Mining companies should commit to SA

2014-07-08 10:00

The dust is still settling after the protracted, five-month violent strike in the platinum belt. The mine workers who were on strike are trickling in for induction and retraining before resuming their duties.

The government, as articulated in the president’s recent state of the nation address, has committed itself to direct involvement in transforming the mining industry. Among the objectives identified is ensuring that social labour commitments and the mining charter are fully implemented.

This will help us realise our intention to ensure that living conditions of mine workers, and the areas around which they live, are improved. The president indicated he would be leading this daunting effort.

In the midst of all this, Anglo Platinum announces it is considering disinvesting in the platinum sector. This is conveyed as putting on sale what are said to be unprofitable mining assets.

What is critical is the potential impact of such a pronouncement in a difficult economic climate, particularly where some ratings agencies have downgraded the country and forecast low growth.

This cannot be seen as a statement of confidence in the country and the bold intentions for growth stated by our government.

We must recognise this trend in the mining industry. Usually when one company does it, others follow. Obviously, we cannot divorce the announcement from the recent platinum strike and its aftermath. There are a few other concerns we should raise regarding this.

First, there is a notion among mining companies?– whose origins are South African but who have acquired international acclaim?–?to find it easy to abandon their national roots. They seem to place greater value on their global status. In our case, this is most discomforting when we are cognisant of the sacrifices of the black majority in creating wealth for these companies.

Anglo American, which owns Anglo Platinum, began its disinvestment in 1999 when it moved its primary listing to London. In 2009, the company had nothing left in the country. Other companies followed suit with much resistance from the National Union of Mineworkers. The ease with which South Africa and its government let this happen is the reason we, today, have to deal with the challenges we now confront.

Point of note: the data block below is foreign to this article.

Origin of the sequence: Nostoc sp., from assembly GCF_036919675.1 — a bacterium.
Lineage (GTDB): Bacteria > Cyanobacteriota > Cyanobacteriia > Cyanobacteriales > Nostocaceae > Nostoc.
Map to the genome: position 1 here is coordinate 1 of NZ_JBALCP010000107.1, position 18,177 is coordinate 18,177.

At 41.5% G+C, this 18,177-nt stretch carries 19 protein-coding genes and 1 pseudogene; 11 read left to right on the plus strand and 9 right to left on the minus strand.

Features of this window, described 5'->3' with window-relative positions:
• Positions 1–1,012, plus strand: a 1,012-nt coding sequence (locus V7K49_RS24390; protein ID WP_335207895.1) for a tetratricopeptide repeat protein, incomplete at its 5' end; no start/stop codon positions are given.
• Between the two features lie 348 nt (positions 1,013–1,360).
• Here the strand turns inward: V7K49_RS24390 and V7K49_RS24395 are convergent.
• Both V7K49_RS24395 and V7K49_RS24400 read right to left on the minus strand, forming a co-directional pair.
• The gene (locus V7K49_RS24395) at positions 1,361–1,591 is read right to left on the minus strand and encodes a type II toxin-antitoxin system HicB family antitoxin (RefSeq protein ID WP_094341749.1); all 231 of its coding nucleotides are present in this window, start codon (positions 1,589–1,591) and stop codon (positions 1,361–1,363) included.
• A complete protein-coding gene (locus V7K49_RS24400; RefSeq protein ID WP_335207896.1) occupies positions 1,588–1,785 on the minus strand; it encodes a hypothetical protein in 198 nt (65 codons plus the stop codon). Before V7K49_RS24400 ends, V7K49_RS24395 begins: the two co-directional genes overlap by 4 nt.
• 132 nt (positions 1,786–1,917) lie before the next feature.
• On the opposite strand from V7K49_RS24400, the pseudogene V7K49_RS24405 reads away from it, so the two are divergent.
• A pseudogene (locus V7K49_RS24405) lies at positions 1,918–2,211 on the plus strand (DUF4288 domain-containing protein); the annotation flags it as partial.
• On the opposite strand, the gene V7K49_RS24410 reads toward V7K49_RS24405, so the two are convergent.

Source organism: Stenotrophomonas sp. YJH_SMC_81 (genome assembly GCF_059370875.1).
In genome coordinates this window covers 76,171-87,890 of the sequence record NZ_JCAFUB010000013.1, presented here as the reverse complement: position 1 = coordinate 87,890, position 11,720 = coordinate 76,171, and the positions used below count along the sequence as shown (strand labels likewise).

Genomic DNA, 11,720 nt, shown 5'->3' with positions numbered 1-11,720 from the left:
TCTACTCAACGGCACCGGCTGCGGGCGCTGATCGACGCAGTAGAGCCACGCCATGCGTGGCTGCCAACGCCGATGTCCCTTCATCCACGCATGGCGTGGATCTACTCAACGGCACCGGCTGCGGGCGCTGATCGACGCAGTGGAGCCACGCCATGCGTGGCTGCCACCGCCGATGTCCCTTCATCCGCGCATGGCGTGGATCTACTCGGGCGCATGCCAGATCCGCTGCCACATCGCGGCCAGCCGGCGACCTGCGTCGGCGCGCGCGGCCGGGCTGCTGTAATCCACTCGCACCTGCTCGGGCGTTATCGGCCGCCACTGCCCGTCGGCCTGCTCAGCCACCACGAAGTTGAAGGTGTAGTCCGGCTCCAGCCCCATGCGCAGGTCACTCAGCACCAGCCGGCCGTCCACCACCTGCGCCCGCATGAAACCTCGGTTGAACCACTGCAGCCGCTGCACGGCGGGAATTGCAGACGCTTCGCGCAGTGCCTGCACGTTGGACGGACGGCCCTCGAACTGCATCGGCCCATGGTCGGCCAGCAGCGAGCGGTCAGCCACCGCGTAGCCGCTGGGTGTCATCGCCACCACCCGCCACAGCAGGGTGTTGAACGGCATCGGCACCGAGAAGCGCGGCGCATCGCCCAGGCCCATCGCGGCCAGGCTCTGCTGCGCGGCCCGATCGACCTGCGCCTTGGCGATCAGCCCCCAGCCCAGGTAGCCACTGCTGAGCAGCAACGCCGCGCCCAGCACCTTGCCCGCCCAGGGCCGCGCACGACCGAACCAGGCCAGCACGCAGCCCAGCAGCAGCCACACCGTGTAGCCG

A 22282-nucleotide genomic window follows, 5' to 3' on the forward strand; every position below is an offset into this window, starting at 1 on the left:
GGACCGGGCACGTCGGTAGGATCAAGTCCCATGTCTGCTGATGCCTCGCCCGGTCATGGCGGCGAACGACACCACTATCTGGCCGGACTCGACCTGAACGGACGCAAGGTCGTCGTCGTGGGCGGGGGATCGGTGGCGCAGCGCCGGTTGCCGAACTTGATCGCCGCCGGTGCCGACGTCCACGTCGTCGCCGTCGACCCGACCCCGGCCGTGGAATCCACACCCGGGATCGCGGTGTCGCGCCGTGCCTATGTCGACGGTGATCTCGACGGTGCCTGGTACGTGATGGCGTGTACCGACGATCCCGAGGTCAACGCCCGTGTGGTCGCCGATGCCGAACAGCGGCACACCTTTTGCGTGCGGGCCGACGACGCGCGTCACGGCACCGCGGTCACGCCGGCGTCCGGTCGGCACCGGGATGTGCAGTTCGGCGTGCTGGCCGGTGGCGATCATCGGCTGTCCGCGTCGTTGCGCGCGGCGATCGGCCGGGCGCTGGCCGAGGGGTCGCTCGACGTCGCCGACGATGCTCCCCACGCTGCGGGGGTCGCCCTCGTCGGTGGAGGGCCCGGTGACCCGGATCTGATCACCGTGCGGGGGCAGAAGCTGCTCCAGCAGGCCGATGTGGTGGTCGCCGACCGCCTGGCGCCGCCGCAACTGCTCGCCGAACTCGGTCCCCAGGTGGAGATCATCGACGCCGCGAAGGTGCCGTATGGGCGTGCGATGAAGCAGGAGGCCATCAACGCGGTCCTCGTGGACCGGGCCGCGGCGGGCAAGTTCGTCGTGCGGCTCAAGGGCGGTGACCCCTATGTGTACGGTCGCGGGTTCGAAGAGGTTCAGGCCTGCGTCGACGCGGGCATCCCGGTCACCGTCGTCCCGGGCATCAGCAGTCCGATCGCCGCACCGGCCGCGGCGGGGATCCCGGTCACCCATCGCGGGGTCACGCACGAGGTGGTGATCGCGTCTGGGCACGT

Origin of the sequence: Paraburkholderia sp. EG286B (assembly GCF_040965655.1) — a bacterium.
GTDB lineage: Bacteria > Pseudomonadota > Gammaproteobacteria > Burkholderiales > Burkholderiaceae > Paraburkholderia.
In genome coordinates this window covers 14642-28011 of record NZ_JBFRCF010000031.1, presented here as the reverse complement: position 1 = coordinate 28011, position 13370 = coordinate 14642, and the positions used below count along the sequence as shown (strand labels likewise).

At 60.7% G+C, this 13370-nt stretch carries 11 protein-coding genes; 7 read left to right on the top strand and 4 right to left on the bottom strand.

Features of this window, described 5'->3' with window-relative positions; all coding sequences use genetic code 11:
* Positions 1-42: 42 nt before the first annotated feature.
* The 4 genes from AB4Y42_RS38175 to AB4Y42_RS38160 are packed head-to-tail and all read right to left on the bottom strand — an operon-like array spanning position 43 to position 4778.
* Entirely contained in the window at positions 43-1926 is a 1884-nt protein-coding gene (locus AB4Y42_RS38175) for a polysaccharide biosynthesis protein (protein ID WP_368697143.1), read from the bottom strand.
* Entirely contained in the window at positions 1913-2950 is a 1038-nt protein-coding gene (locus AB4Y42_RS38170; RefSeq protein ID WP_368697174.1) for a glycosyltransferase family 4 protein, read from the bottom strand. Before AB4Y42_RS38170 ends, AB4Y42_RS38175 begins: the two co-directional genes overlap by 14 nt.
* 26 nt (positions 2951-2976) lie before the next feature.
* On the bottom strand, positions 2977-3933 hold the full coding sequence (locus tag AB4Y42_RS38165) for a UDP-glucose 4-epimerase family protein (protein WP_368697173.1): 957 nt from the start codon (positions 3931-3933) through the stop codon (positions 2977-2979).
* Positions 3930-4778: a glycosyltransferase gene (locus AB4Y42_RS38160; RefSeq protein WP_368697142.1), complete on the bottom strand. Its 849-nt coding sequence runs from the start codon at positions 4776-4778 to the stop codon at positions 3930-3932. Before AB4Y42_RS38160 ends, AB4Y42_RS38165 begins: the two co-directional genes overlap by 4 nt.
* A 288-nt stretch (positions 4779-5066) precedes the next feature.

There is a seeming ignorance about the impact of a company opting to list on a foreign stock exchange.

The implications are that the company is no longer held accountable to national demands. In addition, the national stock exchange loses its prestige to the foreign one. These factors count when ratings agencies look at a country’s economic standing and performance.

Second, is the concept of unprofitable assets or mines that is bandied about.

This usually comes on the heels of these companies having mined shafts for a long time.

The practice is to mine the rich ore within relatively easy reach and, once that is depleted, to off-load the mines. These mines are usually passed on to a so-called BEE outfit that will barely make an impact on the life of the mine and its employees. The consequence is greater misery for the workers as we have seen in recent examples.

Third, the mining industry has been talking about unprofitable assets for a while. These are not seen as part of the business and, therefore, needing assistance for meeting overall objectives instead of narrow profit margins.

It remains unclear why the companies do not want to consider the option of ring-fencing what are seen as unprofitable assets without having to off-load or put them on sale. This approach could ensure that profitable assets continue to protect and support the weak ones. Clearly, such a strategy could go a long way towards preventing unnecessary job losses and the resultant compounding of the unemployment problem.

As a result of this overemphasis on profitability, the national priorities are ignored. The cost to individual workers and the country are seemingly of minimal consideration. The potential for job losses when these types of assets are sold off is huge.

Lost employment in the mining industry, considering the low skills base of labour it employs, translates into a further burden on the country’s social wage. It adds to the depression in the labour-sending areas that are already destitute.

We should also recall that the mining industry, with the business sector, government and labour, committed to halving unemployment by this year. In the face of these pronouncements, the question that arises is whether companies like Anglo Platinum are interested in making a contribution, or it is only about profits and dividends for their shareholders?

It is not favourable to hear a South African company talking of off-loading or selling assets at a time when we need them to ensure whatever is at their disposal works. The expectation that government and labour should play their part in bolstering the economy also applies to the private sector.

The mining industry is no exception. It may no longer be the leading contributor to the economy, but it remains an important component thereof. It continues to be a major employer of our people, particularly low-skilled labour.

If South Africa is going to move forward,we should all make a concerted effort to realise it.

Duarte is deputy secretary-general of the ANC

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